The ordering procedures for FSS purchases include: a.) Order is within the micro-purchase threshold ($3000) – There is no need to solicit offers from a specific number of Schedule contractors for supplies & services not priced at hourly rates. Agencies are encouraged to distribute orders among eligible contractors. For services priced at hourly rates, there is no need to solicit offers from a specific number of Schedule contractors, but agencies should attempt to distribute orders among eligible contractors; b.) For orders above the mirco-purchase, but threshold but below maximum order threshold-purchase threshold – The order must be placed with the contractor that can provide the best value. Before placing the order, the ordering agency must consider reasonably available information about the goods or services by surveying at least three Schedule contractors. When the order includes brand name specifications, the ordering agency must post a Request for Quotations (RFQ), along with the justification required under 48 C.F.R. § 8.405-6. For services priced at hourly rates – The ordering agency must develop a statement of work (SOW) and provide a Request for Quotations (RFQ), including this SOW and evaluation criteria, to at least three Schedule contractors offering services meeting the agency’s needs, requesting that these contractors submit firm fixed prices to perform the services in the SOW;
For orders above maximum order threshold – The ordering agency must seek a further price reduction from the vendor. Before doing this, agency must review price lists from additional Schedule contractors; seek price reductions from those considered best value; and place the order with the contractor that provides best value. The agency must also document: the contracts considered; the contractor from whom the purchase was made; the goods or services purchased; and the amount paid. For services priced at hourly rates-The ordering agency must provide the RFQ to an “appropriate number” of additional Schedule contractors offering services that could meet the agency needs, with the “appropriate number” being determined by the complexity, scope and value of the requirement, as well as findings from market research. The agency must then seek price reductions from these contractors. . The GSA has prepared a matrix (download: PSC Matrix for Active GSA Schedules and GSA GWACs) containing corresponding NAICS and PSC codes with GSA schedules in order to help companies select the right schedule.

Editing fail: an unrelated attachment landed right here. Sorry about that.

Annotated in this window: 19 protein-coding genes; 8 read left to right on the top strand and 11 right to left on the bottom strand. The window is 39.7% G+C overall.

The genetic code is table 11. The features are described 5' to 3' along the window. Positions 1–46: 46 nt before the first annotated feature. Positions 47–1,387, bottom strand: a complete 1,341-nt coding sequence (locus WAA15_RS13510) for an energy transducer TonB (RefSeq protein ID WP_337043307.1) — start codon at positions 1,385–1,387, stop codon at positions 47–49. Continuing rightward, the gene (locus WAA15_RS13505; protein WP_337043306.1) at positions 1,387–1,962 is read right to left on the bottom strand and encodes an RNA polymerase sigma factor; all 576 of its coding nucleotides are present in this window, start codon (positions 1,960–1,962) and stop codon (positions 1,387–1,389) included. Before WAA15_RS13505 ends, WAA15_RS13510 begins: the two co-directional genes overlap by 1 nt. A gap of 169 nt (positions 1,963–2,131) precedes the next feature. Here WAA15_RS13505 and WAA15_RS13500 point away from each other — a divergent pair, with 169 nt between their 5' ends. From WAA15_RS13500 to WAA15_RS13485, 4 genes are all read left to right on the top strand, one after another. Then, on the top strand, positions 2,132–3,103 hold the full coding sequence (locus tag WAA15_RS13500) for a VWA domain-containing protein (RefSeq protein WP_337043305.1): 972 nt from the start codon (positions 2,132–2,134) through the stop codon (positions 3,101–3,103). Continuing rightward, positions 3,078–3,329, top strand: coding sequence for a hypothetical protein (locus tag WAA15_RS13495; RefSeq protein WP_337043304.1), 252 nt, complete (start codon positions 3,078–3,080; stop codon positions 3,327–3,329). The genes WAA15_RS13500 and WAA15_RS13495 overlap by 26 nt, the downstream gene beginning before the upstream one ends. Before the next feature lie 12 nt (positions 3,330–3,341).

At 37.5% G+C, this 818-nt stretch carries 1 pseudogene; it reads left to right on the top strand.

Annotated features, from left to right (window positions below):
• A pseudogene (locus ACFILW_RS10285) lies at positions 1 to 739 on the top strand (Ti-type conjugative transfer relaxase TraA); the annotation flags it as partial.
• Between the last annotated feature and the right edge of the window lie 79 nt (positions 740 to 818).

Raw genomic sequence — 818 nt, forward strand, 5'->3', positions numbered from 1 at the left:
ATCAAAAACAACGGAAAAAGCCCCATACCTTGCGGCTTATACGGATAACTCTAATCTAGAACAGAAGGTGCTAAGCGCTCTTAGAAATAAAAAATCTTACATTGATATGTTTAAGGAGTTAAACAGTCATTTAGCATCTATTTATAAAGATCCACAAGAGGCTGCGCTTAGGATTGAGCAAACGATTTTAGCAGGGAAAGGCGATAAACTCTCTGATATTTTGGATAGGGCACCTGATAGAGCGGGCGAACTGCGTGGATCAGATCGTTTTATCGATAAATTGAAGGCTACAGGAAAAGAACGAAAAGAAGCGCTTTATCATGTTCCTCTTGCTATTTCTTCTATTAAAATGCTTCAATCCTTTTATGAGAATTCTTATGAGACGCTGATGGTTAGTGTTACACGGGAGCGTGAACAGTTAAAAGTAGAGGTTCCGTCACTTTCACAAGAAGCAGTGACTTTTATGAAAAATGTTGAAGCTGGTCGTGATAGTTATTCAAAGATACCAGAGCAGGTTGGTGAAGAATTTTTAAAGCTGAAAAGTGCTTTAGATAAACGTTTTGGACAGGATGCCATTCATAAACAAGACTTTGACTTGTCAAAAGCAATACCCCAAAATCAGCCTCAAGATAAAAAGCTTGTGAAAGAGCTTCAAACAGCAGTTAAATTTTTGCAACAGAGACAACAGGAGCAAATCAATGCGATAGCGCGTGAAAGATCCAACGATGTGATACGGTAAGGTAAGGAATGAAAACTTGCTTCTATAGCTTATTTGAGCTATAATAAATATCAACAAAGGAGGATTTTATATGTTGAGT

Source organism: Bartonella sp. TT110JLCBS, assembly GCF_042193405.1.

The application process for the MAS/FSS schedule includes an evaluation process completed by Open Ratings for Dunn and Bradstreet. Open Ratings conducts survey of your designated customers. Results (see sample report) from the Open Ratings survey indicate where the company’s performance ratings falls in comparison to rated companies in your SIC/NAICS group. The Open Rating report is a good marketing tool. Many federal purchases are, in fact, orders made against MAS/FSS contracts. As of October 2006, of the 17,862 Schedule contracts, about 81 percent were awarded to small businesses. Small business received 37.6 percent or $13.2 billion of the $35.1 billion As of FY 2010 Active MAS contracts were 19,612 of which 79.75 % were small business. Congress has expanded the use of FSS by authorizing state and local governments to purchase goods and services from it in certain circumstances. Some state governments have created their own version of the FSS. Many companies can prequalify for the state FSS if they have a GSA MAS/FSS.
Enterprise-wide contract vehicles are intra-agency Indefinite Delivery Indefinite Quaintly (IDIQ) established specifically for use by an agency’s departments. The SeaPort-e program administered by Naval Sea Systems Command (NAVSEA) is an example of this type of contract vehicle. SeaPort-e is the Navy’s electronic platform for acquiring support services in 22 functional areas including Engineering, Financial Management, and Program Management. The Seaport-e contract vehicle has over 1300 companies. The Navy estimates that over $5 Billion worth of contracts will be placed on Seaport-e in FY13.
The benefits of obtaining a contract vehicle are 1) Government contractor is prequalified to do business with government agency; 2) Purchasing process is streamline and 3) In most cases contracting officer only needs three quotes to comply with ordering procedures. A marketing plan that includes list of target agency contracting offices and a call log will position the company to get government contracts without competing in the open market.